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Commodities super cycle has further to go\r\n19.03.2007\r\n\r\nYou would have to have been living on a desert island for quite a long time now not to be aware that something has been going on in the world of commodities. Oil increased in price sevenfold between 1999 and 2006. Copper did almost the same in 4 ½ years from its low at the end of 2001. The precious metals have also soared in this new decade. Now it’s the turn of the grains, where wheat and particularly corn have exploded higher on the US futures exchanges.\r\n\r\nWhat is a super cycle?\r\n\r\nThis has all given rise to much loose talk in investment circles of a commodities super cycle which will stretch several years into the future. But what do people mean by a super cycle? Over the years some economists have observed that there are phases of economic activity, where waves of expansion and growth are followed by slowdown and recession, and that these phases can be quantified in terms of duration.\r\nKondratieff was probably the most famous exponent of this approach in the 1920s, while in the US Dewey and Dakin took up the theme in their book “Cycles – The Science of Predictions” published in 1947. In both cases, a long wave (or super cycle) is posited as lasting between fifty and sixty years in which we move from trough to peak to trough again. Within the long wave there are deemed to be smaller waves, in which activity ebbs and flows in briefer time periods. All of these studies focused as much on the historical analysis of commodity prices as on interest rates, trade, inflation and the rest of the available economic data.\r\n\r\nThe equivalent in the technical analysis of markets is to be found in the wave theory of R.N. Elliott, in which he breaks down the trends in bull and bear moves into cycles that last from minutes through to decades.\r\nOf course, the value of all these cycle studies lies in their supposed predictive power. And here is where the problems begin. Even as convinced a believer in the commodity bull cycle as Jim Rogers points out that the shortest boom lasted 15 years, while the longest lasted 23 years. His conclusion is that we have much further to go, but don’t expect a great deal more precision than that. Oh, and don’t forget that we’ll endure some huge corrections along the way.\r\n\r\nThe Chancellor, Gordon Brown, has of course famously had his own problems in this area: he laid great stress on balancing the books over the course of the economic cycle only to be forced to change the starting point of the current cycle from 1999 to 1997 in order to meet this “golden rule”.\r\n\r\nIn reality, all economic cycles and wave patterns are best identified with the benefit of hindsight and forcing current circumstances into some pre-ordained mould will usually prove to be a pretty unrewarding activity, and a dangerous forecasting mechanism.\r\n\r\nWhat we can say is that there clearly are long-term cycles and that they are driven by fundamental changes in the world around us. Global wars, the industrial revolution, major innovations in transport and communications are just some of the factors that can instigate long-lasting shifts in economic growth, that in turn stimulate demand for commodities. Increased demand drives prices higher while producers struggle to increase the capacity to meet that demand. Ultimately, prices peak when excess capacity has been developed – the cycle is then completed when demand abates and general surpluses force prices lower.\r\n\r\nChina''s role in the commodity super cycle\r\n\r\nThe big event of the moment is clearly China. I could run through endless statistics indicating the dramatic nature of the new industrial revolution that is taking place there – its double digit annual growth rates, its spectacular leap up the league tables to become the world’s fourth largest economy and so on. In focusing on China, we shouldn’t forget about India – it is the second fastest growing major economy in the world, with GDP growth up just under 10% - or Korea (up 5%) or countless other booming countries. It’s just that the sheer size and scale of everything Chinese makes it stand out and suits it to the role of representing the emerging market economic boom as a whole.\r\n\r\nThe staggering numbers on Chinese economic growth are matched by equally impressive figures in relation to its consumption of commodities. The International Monetary Fund reports that its share of the overall growth in global consumption of industrial commodities between 2002 and 2005 was massive – 51% for copper, 48% for aluminium, 110% for lead, 87% for nickel, 54% for steel, 86% for tin, 113% for zinc, and 30% for crude oil. On the subject of oil, the Energy Information Administration (the US government’s provider of official energy statistics) envisages a 47% increase in global demand from 2003 to 2030, and that non-OECD Asia (including China and India) will account for 43% of that increase.\r\n\r\nFrankly, all future projections are no more than sophisticated guesswork, but what we can assume is that unless the world economy really hits the buffers and we are plunged into a global depression, the relentless demand for industrial materials of all kinds from the likes of China is set to continue.\r\n\r\nWe are still at the stage where supply is struggling to match this huge increase in demand. If we take the example of copper, only 12% of supply is generated by recycling scrap, which means that 88% has to be mined from the ground. Commissioning new mining production inevitably takes years not months and in the lag we see copper stockpiles around the world run down. Total exchange inventories have fallen to under a quarter of what they were four years ago, although this is above the alarmingly low levels they reached in 2005. In fact, the inventories held on the London Metal Exchange and New York’s Comex market are as good a guide to ongoing tightness as you are likely to get, and until they rise significantly the current phase will not be over.\r\n\r\nCommodities super cycle: the outlook for base metals\r\n\r\nAlthough we are in a generally fundamentally benign environment for the base metals markets right now and will remain so for the next 3-4 years in all probability, this doesn’t of course mean that the prices of these commodities will inexorably rise from here. The dramatic rallies witnessed on futures markets over the past few years have already discounted much of the story.\r\n\r\nThe news is well and truly in the price in the case of copper: the steep parabolic rise, culminating in the final doubling in price in the six months to May 2006, has all the appearance of a speculative bubble. We have already fallen from over $4.00 per lb to a recent low of $2.40 on the Comex exchange. That said, what had previously been a multi-year price ceiling at around $1.60 per lb is still a long way off and will probably prove a floor for the foreseeable future.\r\n\r\nAs for the other base metals, aluminium peaked around the same time as copper last year, and zinc has also stalled for the time being; only lead, nickel and tin are continuing the immediate surge higher.\r\n\r\nCommodities super cycle: gold outshines them all\r\n\r\nBecause it began its recent long-term rally at the same time as copper and also peaked (for the moment) in May of last year, it is tempting to put gold in the same category as the base metal. Certainly the supply/demand picture is similarly tight: mining produces around 2,500 tonnes per annum, while demand is running at around 3,500 tonnes per annum. Scrap and central bank sales make up the shortfall. However, there is one crucial difference between the two metals, as the CEO of the World Gold Council reminded us in the Financial Times in early February: only 11% of gold demand comes from the industrial and dental sector. This means that 89% of gold demand represents discretionary spending.\r\n\r\nThe jewelery business accounts for the lion’s share of this, general investment demand the rest. Not surprisingly, the appetite for gold jewelery is strongest in those traditional regions – India, the Middle East and East Asia – which are currently booming. It shows no sign of abating and underpins the market. What will put the icing on the cake and push gold prices on through last year’s highs is the general investment demand side of things. Low real interest rates, persistent US dollar feebleness and the need for asset diversification will continue to create an attractive environment for speculation in the yellow metal, while new mechanisms such as ETFs will make it ever easier for the less sophisticated investor to access the market.\r\n\r\nAlthough gold has enjoyed a very good rally, nearly trebling in price off its 1999 lows, it has not matched the sevenfold move in copper, and the thing about these major cycles is that they always overshoot in value terms and end with a climactic bang, not a whimper.\r\n\r\nIn sum, unless the global economy hits the skids dramatically, it is likely to take another 3-4 years for supply to catch up with demand for industrial commodities. This should put a floor under the price of base metals and maintain a secular bullish environment, even if some - like copper - may have discounted much of this positive outlook already. Right now, the best opportunities are in the precious metals, where gold could easily top $1000 an ounce, and would need to reach around $1700 an ounce to match the recent performance of copper.\r\n\r\nhttp://www.moneyweek.com/file/26994/how-many-years-are-left-in-the-commodities-super-cycle-.html
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Beijing''s New Deal\r\nAlarmed by China''s growing income gap, Hu Jintao has introduced massive new programs to aid the rural poor.\r\n\r\nBy Melinda Liu\r\nNewsweek International\r\n\r\nMarch 26, 2007 issue - What a difference a mere $1.41 can make. To most residents of affluent countries, the figure is minuscule, small change. The same goes for most middle-class residents of China''s booming cities. But for rural Chinese farmers, whose $460 average income is less than a third what China''s city dwellers earn, it''s a very different story. One dollar and forty-one cents drove 20,000 residents of Zhushan Village in Hunan province into the streets last Monday, to violently protest a rise of that amount in bus fares; $1.41 meant life or death to one student, who was reportedly killed in the clash with 1,500 baton-wielding police. Several dozen more protesters were injured. As600 cops continued to patrol Zhushan last Wednesday, a farmer named Sun, who requested anonymity to avoid trouble with authorities, explained why she and others had risked their lives over so small a sum. Their village is remote and desperately poor, she said. "Some men go and work in construction in town, earning just $64 a month for a few months a year," she said. "But my family has no income to speak of. We raise just enough crops to feed ourselves, that''s all."\r\n\r\nMultiply that predicament by 800 million-plus—the number of rural Chinese—and you can begin to appreciate the problem facing Beijing. Even as the country charts spectacular growth—GDP spiked 10.7 percent last year—China''s country dwellers are falling further behind. The rich-poor gap is largely an urban-rural one, and the divide is widening. China''s Gini coefficient—a statistic economists use to gauge income inequality—has already reached 0.496, which is worse than in the United States. Anything above 0.40 is considered alarming.\r\n\r\nNow President Hu Jintao and Prime Minister Wen Jiabao are accelerating efforts to address imbalances that they inherited in 2003—and which could threaten the regime''s stability if unchecked. During the recent 12-day session of the National People''s Congress, which concluded last week, the country''s leaders made headlines by announcing new measures to protect private property. But equally important were a raft of programs aimed at helping the poor: a 15 percent boost in rural expenditures (to $50 billion) to bankroll guaranteed minimum living allowances for farmers; a waiver of tuition and school fees for all rural students up to ninth grade, and an 87 percent hike (to $4 billion) for the health-care budget. These measures, says Wen Tiejun, an economist at Renmin University, amount to a "total change in strategy , to focus on the people and the environment" instead of no-holds-barred economic growth.\r\n\r\nFor several years Hu and Wen Jiabao have extolled "a harmonious society"—namely, one not roiled by conflicts between haves and have-nots. Now they want to put their own stamp on economic policy before a crucial party congress this autumn. Without exaggerating, one could call the campaign China''s New Deal; after all, Communist Party strategists have started explicitly evoking President Franklin Roosevelt''s Depression-busting agenda, which created big federal programs to cushion the blows of the free market. "They''ve studied the New Deal and Lyndon Johnson''s Great Society enough to see parallels with their own ‘'harmonious society’'," observes one foreign diplomat in Beijing. More to the point, party strategists "have studied even more carefully the collapse of the Soviet Union" and how to avoid it, says a scholar with the Chinese Academy of Social Sciences.\r\n\r\nAll this represents a big change for China''s communist leadership, which for years has seemed to focus on one economic goal—rapid GDP growth—while ignoring the mounting social and environmental costs. Deng Xiaoping, the late architect of China''s market reforms, declared, "Let some get rich first," so that others can follow. The rest haven''t followed quickly enough, however, and explosive growth left an underclass of hundreds of millions of people earning less than $1 a day. Almost as soon as he became head of the Chinese Communist Party in 2002, Hu began laying the groundwork for a shift away from the get-rich-quick mind-set.\r\n\r\nOne of Hu''s early priorities was abolishing the 2,600-year-old tradition of agricultural taxes; the cut was implemented nationwide by late 2005 and is beginning to pay off. The official number of grass-roots protests in China, euphemistically called "mass incidents," fell from 26,000 in 2005 to 23,000 last year. More important, rural conflicts made up only 21 percent of the total "compared to 60 percent before 2005," says Wen Tiejun, who credits the removal of farmers'' heavy tax burden as a big factor in reducing rural unrest.\r\n\r\nStill, Hu and Wen Jiabao are racing against time. The longer China''s rural poor feel left behind by its economic miracle, the angrier they''ll become, as demonstrated by last week''s Hunan protesters, who shouted "Beat the government dogs to death!" as they set fire to five police cars. Beijing needs to find a way to create more employment in the countryside as well as in the cities; China will have 24 million job seekers this year—roughly equivalent to the entire population of Malaysia—and will be hard pressed to meet its target of generating 9 million new jobs, predicts Tian Chengping, minister of Labor and Security. "The country faces huge job pressure and a grim market in coming years."\r\n\r\nSome of the biggest budget hikes will help fix China''s tattered medical care and pension schemes. Prime Minister Wen promised that rural health cooperatives will expand this year to cover four fifths of the Chinese farmers; most still have no medical insurance and spend more than 80 percent of their cash on health care. Many farmers even prefer to die quietly at home rather than bankrupt their families by paying for expensive drugs and hospital stays.\r\n\r\nIn addition to the new central-government initiatives for the rural poor, authorities are trying to mobilize private-sector involvement as never before. In late 2005, for example, pilot microcredit companies were allowed to set up in the provinces of Shanxi, Guizhou, Sichuan, Shaanxi and Inner Mongolia, with the participation of wealthy local entrepreneurs. This experiment follows the virtual failure of commercial banks and state-run cooperatives to extend credit to farmers and other low-income groups with insufficient collateral for loans.\r\n\r\nThe new pilot projects aim to make it easier for poor individuals, as well as small and medium businesses, to get loans by allowing them to name a guarantor who agrees to make good on the loan in case of default, says Jiao Jinpu, the top microcredit expert at the People''s Bank of China. The new microcredit companies are still fledgling and are registered as commercial small-loan businesses (unlike the Grameen Bank model in Bangladesh, championed by Nobel Peace Prize winner Muhammad Yunus). But already they''re helping. In their first year''s operation, the two oldest projects, both in Shanxi, issued nearly $9 million in loans and reported zero defaults on interest payments. Wang Zhongfeng, a rough-hewn chicken farmer, returned to the Rishenglong Micro-Credit Co. last week to apply for a second loan, having already repaid last year''s 15,000-yuan credit. "It used to take five days of red tape to borrow money from a rural credit cooperative," he said, "but here it''s more convenient." For one thing, the company delivers cash to its borrowers.\r\n\r\nThe two Shanxi schemes are funded by local businessmen persuaded by authorities to use their capital to help the rural poor. "Because my coking plant is relatively pollution-heavy, I was looking for something new to invest in," admits Han Shigong, board director of Pingyao''s Jinyuantai Micro-Credit Co., Ltd. In a similar vein, a growing number of nongovernmental groups are tapping into the social conscience of private citizens to assist poor farmers. In Hebei province, the private Yanyang Rural Construction College, which has been teaching organic farming and "green" building techniques since 2003, is supported by donations and volunteers. "It''s the cities'' turn to support the peasantry," says Wang Chunguang of the Chinese Academy of Social Sciences (CASS), "since the peasants supported the cities for so many years in the past."\r\n\r\nBeijing also seems to have recently realized that alleviating poverty for rural residents can''t happen just down on the farm. More than 200 million Chinese born in the countryside have migrated to the cities to find work in the past decade and a half, and their numbers keep growing. Unfortunately, the supply of unskilled urban jobs hasn''t kept pace. Some NGOs have begun training migrant workers for city jobs such as waiting on tables or hairdressing.\r\n\r\nGovernment strategists have decided that the only lasting way to help most migrants is to allow them to become officially registered city dwellers, since arable land is too scarce to support the rural population through agriculture. A number of cities are experimenting with such schemes, but the vast majority of migrants are still compelled to maintain "household registration" back home—in part because the government hopes this will encourage them to return to farming if they can''t find city work. That''s one reason the highly controversial new law on private-property rights neglects to grant farmers the right to legally mortgage or sell their farmland.\r\n\r\nThe official fear is that if the rural poor are given the right to sell their plots, tens of millions of peasants could become landless overnight and head to metropolises such as Beijing and Shanghai, turning them into teeming, nightmare cities. The best way to help enliven China''s hinterland may be "to allow farmers to organize grass-roots cooperatives so that they can defend their interests in the face of land grabs by unscrupulous developers," says economist Wen Tiejun. Agrees CASS professor Wang, "If farmers'' land-use rights are protected, their situation will improve day by day." Empowering poor farmers like this is one way for Hu to show that creating what he calls "the new socialist countryside" really does represent a New Deal, and not just empty slogans.\r\n\r\nWith Jonathan Ansfield in Beijing\r\n© 2007 Newsweek, Inc.\r\n\r\nhttp://www.msnbc.msn.com/id/17659939/site/newsweek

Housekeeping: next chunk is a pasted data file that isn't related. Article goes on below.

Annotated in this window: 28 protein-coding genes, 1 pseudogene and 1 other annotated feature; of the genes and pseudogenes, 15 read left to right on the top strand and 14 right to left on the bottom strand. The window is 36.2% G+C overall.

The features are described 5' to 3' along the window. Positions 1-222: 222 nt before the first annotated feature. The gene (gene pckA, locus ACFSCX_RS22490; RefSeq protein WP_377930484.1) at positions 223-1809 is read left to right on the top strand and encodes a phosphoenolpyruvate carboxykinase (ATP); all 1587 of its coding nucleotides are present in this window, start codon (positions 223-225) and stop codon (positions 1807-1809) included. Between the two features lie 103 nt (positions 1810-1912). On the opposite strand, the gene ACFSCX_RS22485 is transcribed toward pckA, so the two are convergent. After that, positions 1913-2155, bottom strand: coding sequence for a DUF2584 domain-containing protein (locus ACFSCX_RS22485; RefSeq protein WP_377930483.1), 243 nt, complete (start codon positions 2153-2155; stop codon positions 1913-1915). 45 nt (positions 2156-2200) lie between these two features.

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The stock is dead, long live commodities, says Rogers\r\nBy Howard Winn | 30 March 2007 \r\n\r\nInvestment guru Jim Rogers says the rise of China and the change in the status of the US dollar as a reserve currency is having a profound impact on global demand.\r\n\r\nInvestment guru Jim Rogers believes that the bull market for stock and bond markets is over and says investors should get into commodities. There is a long-term bull market in commodities which will extend to 2014-2022, he told the Credit Suisse Asian Investment Conference in a keynote speech yesterday.\r\n\r\nRogers started the Quantum Fund with George Soros in 1973 and went on to make a fortune by the age of 37 before giving it up to become a best-selling author, lecturer and commentator, while maintaining his interest in investing.\r\n\r\nHis research indicated that the shortest commodity bull market lasted for 15 years while the longest was 23 years.\r\n\r\nHis own commodity fund index which he set up on August 1, 1998 has increased by 243% since then, whereas the S&P index over the same period has risen 43%. Furthermore he asserted that whenever commodities were in the ascendancy stocks and bonds were in decline, and vice versa.\r\n\r\nHe reckoned that the big bull market for bonds in the 1980s and 1990s peaked out in 2003 and "has been in the process of making a big top ever since".\r\n\r\n"So I would urge all of you to go home and sell all your bonds. I know some of you are bond managers - I would go home and look for another job," he advised the audience.\r\n\r\nIt was the same for stocks, at least in the West. By all the classic valuations that had stood the test of time - price earnings ratios, dividend yields, price to book ratios – stock markets were overvalued. The current stock market environment is similar to that of the 1970s with big trading ranges, which some people were able to exploit successfully.\r\n\r\n"But most people are not very good at this. They need to have a secular bull market when markets are rising all the time to make a lot of money," he warned.\r\n\r\nThere is widespread ignorance of commodities, according to Rogers, which is reminiscent of attitudes towards stocks and mutual funds some 30 years ago, This is reflected in the 70,000 mutual funds available to the public to invest in stocks and bonds compared with fewer than 50 commodity funds.\r\n\r\nThe changes in global demand were taking place against a backdrop of the rise of China and the change in the status of the US dollar as the world’s reserve currency.\r\n\r\n"It is amazing how many people do not understand the rise of China - China is the next great country in the world," he said. \r\n\r\n"I know they tell you that they call themselves communists in China - but I tell you they are among the world’s best capitalists right now," he said.\r\n\r\nChina had come along way since Deng Xiaopings’s open door initiative in 1978, "but this has a long way to go," he said.\r\n\r\n"If you see problems in China – get on the phone and buy as much of it as you can," he urged his audience.\r\n\r\nAdding "it''s something we need to understand because it is going to affect demand for lots of things and change the world as we know it."\r\n\r\nThe growth in demand for commodities, particularly oil, was due to the demand from mainly China followed by India. "This is just the beginning. The demand by Asia hasn’t even started yet," he said noting that China’s per capita consumption of oil was a fourteenth of that of the US and one tenth that of South Korea and Japan.\r\n\r\nWith many of the world’s major oilfields in decline, supply was tightening. Faced with the potentially huge increase in demand from China and India prices were destined to rise.\r\n\r\n"If the price of oil goes to $150 they’ll be drilling for oil on the White House lawn," he quipped.\r\n\r\nThe shift in the US from being a creditor nation in 1987 to being the biggest debtor nation in history with debts of $13 trillion would also have major repercussions for global demand.\r\n\r\n"What is terrifying to me is that our foreign debt increases at the rate of one trillion every 15 months," Rogers said. The upheaval that would accompany the change in the dollar’s reserve status would be similar to that which accompanied sterling’s change in status some 60 years ago.\r\n\r\nRogers said that as it was US policy to debase the currency there would come a time when Asian countries, which were among the world’s biggest creditors, would start to get out of dollars and put them into real assets that stood to appreciate such as oil, gold and other commodities.\r\n\r\nThe US dollar was currently being propped up by Asian central banks, which continued their support partly because it was government policy to do so, and partly from bureaucratic inertia.\r\n\r\nhttp://www.financeasia.com/article.aspx?CIaNID=48819